A Light in the Dark

On a cold winter’s night in Sydney, people gather to remember those who lost their lives living on the streets.

St Mary’s casts an eerie gothic shadow over Cathedral Square, where around 80 people have gathered on the winter solstice, the longest night of the year, for the Sydney Homeless Memorial Service. It’s so dark that even our small battery-powered candles do little to illuminate the crowd of community members, volunteers and people who have known homelessness.

We are here on the lands of the Gadigal people to remember those who have died on the streets or in the shelters of our city over the past year. For many this will be their only commemoration.

“Today we remember those who have passed,” says advocate Talie Star, herself a survivor of homelessness, and one of many speakers who take to the podium. “They were resilient, strong and powerful, honouring who they were as best they could. They didn’t always live a perfect life, but they did everything they needed to survive. You did not fail; we failed you. It should not have been this way.”

She reads out a litany of names, which Aboriginal and Torres Strait Islander readers are advised refer to those who have died, without the dignity of a proper memorial. “Hugh Lucas, Roy Smoother, Robert Jordan, Allen White, Ella Brown, Paul Toomey…” she says, a kind of quiet song into the night.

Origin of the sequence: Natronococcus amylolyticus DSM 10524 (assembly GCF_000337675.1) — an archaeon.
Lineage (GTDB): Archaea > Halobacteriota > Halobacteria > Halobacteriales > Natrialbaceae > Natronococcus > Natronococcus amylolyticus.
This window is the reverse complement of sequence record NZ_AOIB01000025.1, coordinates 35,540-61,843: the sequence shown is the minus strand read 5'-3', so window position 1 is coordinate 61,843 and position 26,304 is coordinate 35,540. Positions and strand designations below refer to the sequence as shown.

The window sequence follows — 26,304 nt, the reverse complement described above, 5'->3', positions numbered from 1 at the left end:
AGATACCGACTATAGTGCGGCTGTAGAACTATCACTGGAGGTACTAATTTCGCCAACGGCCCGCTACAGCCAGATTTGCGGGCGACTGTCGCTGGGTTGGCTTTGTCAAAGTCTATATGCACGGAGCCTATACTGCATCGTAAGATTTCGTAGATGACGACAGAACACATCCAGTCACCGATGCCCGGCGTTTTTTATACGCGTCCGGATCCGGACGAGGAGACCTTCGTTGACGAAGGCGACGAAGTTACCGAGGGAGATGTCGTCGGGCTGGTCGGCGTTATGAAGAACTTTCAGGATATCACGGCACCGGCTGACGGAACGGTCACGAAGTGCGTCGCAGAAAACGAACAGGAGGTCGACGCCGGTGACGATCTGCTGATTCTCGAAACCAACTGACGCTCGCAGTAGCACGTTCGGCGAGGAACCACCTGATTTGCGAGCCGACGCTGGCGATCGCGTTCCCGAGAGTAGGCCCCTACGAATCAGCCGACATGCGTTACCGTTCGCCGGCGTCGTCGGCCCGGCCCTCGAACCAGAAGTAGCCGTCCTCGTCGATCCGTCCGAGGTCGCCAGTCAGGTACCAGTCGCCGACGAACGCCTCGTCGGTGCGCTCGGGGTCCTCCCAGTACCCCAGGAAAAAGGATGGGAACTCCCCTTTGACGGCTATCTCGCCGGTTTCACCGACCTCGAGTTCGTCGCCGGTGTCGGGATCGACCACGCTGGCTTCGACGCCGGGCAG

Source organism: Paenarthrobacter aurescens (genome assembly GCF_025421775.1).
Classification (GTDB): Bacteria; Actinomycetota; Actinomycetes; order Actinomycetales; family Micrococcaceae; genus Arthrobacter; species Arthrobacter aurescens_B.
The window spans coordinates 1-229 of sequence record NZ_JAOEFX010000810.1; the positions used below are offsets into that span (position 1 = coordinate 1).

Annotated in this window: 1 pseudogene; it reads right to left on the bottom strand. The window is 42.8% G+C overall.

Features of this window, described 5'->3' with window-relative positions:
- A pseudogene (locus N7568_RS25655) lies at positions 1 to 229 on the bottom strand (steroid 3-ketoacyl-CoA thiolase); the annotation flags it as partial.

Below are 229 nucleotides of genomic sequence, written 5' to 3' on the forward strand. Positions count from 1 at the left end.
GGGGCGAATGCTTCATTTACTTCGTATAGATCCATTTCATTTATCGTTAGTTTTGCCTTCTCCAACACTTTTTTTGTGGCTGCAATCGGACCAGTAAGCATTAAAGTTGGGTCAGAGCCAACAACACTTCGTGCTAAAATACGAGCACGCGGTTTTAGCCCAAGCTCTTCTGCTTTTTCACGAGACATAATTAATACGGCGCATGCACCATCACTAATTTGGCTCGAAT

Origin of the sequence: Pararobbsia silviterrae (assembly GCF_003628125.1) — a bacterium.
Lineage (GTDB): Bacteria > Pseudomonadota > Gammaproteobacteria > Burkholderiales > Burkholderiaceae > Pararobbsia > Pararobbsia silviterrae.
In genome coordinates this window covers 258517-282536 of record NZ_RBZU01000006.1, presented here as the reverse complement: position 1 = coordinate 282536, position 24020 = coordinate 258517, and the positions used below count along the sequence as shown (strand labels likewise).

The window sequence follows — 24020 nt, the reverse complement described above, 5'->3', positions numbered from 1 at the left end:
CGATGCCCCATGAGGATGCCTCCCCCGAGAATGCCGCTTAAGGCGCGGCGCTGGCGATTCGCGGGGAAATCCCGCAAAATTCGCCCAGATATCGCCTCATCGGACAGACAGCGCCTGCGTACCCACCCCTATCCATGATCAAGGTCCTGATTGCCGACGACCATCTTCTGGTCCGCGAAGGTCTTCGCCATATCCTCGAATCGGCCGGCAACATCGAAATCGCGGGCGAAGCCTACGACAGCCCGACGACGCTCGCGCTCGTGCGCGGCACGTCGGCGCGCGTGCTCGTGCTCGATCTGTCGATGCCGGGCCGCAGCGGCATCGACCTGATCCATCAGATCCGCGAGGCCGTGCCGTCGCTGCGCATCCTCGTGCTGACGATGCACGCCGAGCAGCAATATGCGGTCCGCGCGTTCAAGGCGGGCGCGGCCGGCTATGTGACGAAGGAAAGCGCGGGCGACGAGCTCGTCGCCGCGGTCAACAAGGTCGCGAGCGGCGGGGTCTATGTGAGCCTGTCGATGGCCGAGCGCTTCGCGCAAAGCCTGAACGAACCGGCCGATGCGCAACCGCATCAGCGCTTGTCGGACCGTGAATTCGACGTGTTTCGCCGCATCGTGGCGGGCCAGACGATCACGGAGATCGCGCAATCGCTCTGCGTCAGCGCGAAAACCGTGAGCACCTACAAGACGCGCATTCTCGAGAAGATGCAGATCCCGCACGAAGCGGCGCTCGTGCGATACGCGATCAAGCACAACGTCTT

Tonight is also a reminder of the deplorable homelessness crisis across the country, where more than 116,000 people are without a home every night. Yet this bleak situation is punctuated by hope, like a candle on the night of the winter solstice.

Talie speaks of the trauma of being homeless and, with devastating clarity, about the challenges of sleeping rough. “The people who have the least are the most generous and the most kind-hearted,” she says. “Yet we fail to understand the reality of the challenges people go through. Where will you sleep? Where will you go? Are you going to be hurt?”

She speaks of the homeless in our city as a kind of mirror, showing us our collective deficiency in finding solutions. “It’s heartbreaking that people in this day and age, in a first-world country, live like this. The homeless show us who we are [as a society] and who we need to be.”

As a member of a needs assessment panel for Homelessness NSW, Talie is acutely aware of the difficulty people experiencing homelessness face when trying to access vital support.

“We’re honouring the dead today, but we need to remember the living as well. It’s the living who are so important, as well as those who have died. Being on the high-needs panel has shown me that so many people fall through the cracks. Some people don’t fit the box,” she says.

In 2020, some 424 people died while sleeping rough in Australia. This number, an estimate determined by the Australian Alliance to End Homelessness and the University of Western Australia last year, is the first national measure of its kind. There are no national systems in place to acknowledge the deaths of people who are homeless. Tonight is an attempt to mark and memorialise the plight of those who die without a home to call their own.